Why “Do-It-Yourself” Facebook Advertising Is Probably A Bad Idea

For many marketers, Facebook stands for one thing: community and bringing brands and fans together.

Managing and growing that community takes a particular skill. Done successfully, attracting a following on Facebook, Twitter, Pinterest, LinkedIn and others can pay substantial dividends.

In the last three years or so, though, Facebook and others (but especially Facebook) have developed a powerful new marketing muscle, one that’s quite different from community-building. Facebook has constructed an advertising platform that solves a lot of chronic marketing problems.

Unlike traditional television advertising, for example, marketing on Facebook allows companies to target individuals with known characteristics, not extrapolated ones through services like Nielsen. Unlike search engine marketing, or SEM, Facebook allows marketers to employ pictures and video to engage customers in rich and engaging ways.

The platform also empowers marketers to target users at every stage of their journey. Want to reach new customers that resemble your existing ones? Facebook will let you find lookalike audiences based on your CRM data. Want to retarget customers who have visited a particular part of your website? Facebook has ways to do that, too.

Facebook has so many tools for marketers, its Blueprint online catalog has 35 courses available to help you learn all about it.

Learning about advertising on Facebook is one thing. Doing it is another thing entirely. Unless you or your company fits a narrow set of criteria, you’re better off letting experts help you plan and execute your Facebook advertising. Here’s why:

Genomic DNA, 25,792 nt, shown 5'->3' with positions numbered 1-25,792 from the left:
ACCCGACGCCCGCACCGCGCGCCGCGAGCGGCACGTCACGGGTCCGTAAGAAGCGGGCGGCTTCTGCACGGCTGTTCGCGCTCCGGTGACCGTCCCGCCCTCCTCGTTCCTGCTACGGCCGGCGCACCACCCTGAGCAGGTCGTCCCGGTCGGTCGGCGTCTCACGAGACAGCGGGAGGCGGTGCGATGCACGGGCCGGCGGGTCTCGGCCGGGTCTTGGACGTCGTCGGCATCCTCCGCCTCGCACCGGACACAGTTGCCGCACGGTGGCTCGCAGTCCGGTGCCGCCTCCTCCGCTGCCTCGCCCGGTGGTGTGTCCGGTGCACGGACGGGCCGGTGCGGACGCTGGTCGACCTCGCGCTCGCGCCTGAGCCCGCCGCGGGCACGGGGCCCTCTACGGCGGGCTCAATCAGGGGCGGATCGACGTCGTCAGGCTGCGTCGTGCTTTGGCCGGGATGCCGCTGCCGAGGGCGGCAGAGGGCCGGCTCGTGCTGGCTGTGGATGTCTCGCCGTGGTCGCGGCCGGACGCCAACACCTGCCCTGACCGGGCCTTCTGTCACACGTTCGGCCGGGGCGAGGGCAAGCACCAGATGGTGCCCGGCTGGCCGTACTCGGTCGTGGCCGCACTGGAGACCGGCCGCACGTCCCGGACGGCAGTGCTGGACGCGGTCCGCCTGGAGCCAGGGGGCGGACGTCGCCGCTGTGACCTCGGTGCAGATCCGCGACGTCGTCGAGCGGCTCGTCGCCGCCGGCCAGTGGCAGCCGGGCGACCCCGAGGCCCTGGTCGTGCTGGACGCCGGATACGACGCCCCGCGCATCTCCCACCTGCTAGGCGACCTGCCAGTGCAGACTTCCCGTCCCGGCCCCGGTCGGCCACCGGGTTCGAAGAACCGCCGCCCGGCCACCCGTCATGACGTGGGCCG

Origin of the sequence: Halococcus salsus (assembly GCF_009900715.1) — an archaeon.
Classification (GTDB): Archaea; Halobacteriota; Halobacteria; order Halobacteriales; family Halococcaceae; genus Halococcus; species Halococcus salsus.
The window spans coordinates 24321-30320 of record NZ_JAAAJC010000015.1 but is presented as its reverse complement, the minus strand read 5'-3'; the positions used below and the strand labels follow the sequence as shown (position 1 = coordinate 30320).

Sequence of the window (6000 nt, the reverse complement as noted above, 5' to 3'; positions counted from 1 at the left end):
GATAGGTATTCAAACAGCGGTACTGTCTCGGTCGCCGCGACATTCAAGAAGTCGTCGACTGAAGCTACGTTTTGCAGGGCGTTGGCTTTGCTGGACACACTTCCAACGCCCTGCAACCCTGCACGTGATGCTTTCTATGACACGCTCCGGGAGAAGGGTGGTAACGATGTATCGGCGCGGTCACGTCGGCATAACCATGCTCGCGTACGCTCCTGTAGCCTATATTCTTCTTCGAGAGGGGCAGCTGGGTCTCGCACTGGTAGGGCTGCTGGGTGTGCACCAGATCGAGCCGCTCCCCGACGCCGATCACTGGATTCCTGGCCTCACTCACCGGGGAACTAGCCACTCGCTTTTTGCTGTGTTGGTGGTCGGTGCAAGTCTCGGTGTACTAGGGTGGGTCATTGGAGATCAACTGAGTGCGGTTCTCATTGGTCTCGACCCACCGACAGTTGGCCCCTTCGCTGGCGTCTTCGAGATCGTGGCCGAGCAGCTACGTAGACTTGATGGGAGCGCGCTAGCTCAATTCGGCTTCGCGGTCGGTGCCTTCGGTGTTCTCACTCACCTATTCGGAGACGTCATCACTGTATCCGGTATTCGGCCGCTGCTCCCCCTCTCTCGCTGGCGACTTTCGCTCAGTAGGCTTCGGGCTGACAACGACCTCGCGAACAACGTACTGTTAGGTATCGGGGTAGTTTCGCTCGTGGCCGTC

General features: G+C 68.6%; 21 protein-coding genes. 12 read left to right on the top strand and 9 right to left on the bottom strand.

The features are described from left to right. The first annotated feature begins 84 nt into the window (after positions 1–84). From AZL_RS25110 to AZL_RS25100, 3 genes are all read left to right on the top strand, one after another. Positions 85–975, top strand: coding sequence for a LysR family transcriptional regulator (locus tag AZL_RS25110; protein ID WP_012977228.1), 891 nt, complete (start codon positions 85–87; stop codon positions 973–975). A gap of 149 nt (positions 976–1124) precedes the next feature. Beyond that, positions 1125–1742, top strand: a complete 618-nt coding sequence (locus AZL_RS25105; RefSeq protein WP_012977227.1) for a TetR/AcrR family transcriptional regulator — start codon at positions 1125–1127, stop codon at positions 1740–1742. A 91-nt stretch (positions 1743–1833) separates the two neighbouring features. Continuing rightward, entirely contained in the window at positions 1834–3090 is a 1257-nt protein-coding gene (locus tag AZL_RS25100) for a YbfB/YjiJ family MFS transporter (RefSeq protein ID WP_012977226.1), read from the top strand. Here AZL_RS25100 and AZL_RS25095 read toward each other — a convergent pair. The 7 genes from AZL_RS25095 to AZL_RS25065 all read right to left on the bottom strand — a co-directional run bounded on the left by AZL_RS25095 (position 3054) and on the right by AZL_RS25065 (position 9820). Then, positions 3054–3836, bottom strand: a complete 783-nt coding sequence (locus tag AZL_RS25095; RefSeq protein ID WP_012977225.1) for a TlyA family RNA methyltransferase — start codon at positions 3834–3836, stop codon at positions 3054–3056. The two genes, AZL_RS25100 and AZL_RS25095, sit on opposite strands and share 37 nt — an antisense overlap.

1. You probably lack the resource do to it really well: Marketing on Facebook requires skills your social community managers do not have. You might find someone in-house to help you get started, but getting Facebook to perform at a high level, especially in direct response campaigns, is very tough to do.

  2. Stick to your knitting: Your business got where it is today because it executed some things extremely well, but chances are that marketing on Facebook is not one of those things.

  3. The channels are new and change all the time: Facebook and Twitter regularly roll out new ad products. Keeping up requires dedication and focus most companies wouldn’t know how to provide.

  4. Mobile-first experience is both required and very rare: With so much of Facebook usage now happening on smartphones, marketing performance and efficiency requires that you know how to execute mobile marketing, too. Does your creative team have experience building standout ad units for 4″ phone screens? How about driving app downloads and reengagement? Probably not.

  5. Experts are available to help, often for less than you’d expect: Exceptional marketing performance on Facebook requires more than an experimental budget investment, but finding terrific marketing partners to do it for you costs less than you probably think. Here’s a directory of partners Facebook has approved to help marketers achieve their goals. (Full disclosure: my employer, Ampush, is one of them.)

In other words, unless you’ve already got a sufficient number of workers with meaningful experience running Facebook and other forms of in-feed advertising with a heavy mobile focus, you’re better off leaving it to outside experts.

A couple of weeks ago, I seized upon Facebook’s Q1 2015 earnings announcement to proclaim that if you haven’t already committed fully to marketing through Facebook above and beyond whatever you do to nurture community, now is the time to start. All signs point to Facebook becoming a dominant performer in mobile marketing. Now is the time to make it strategic.

Just don’t got it alone.

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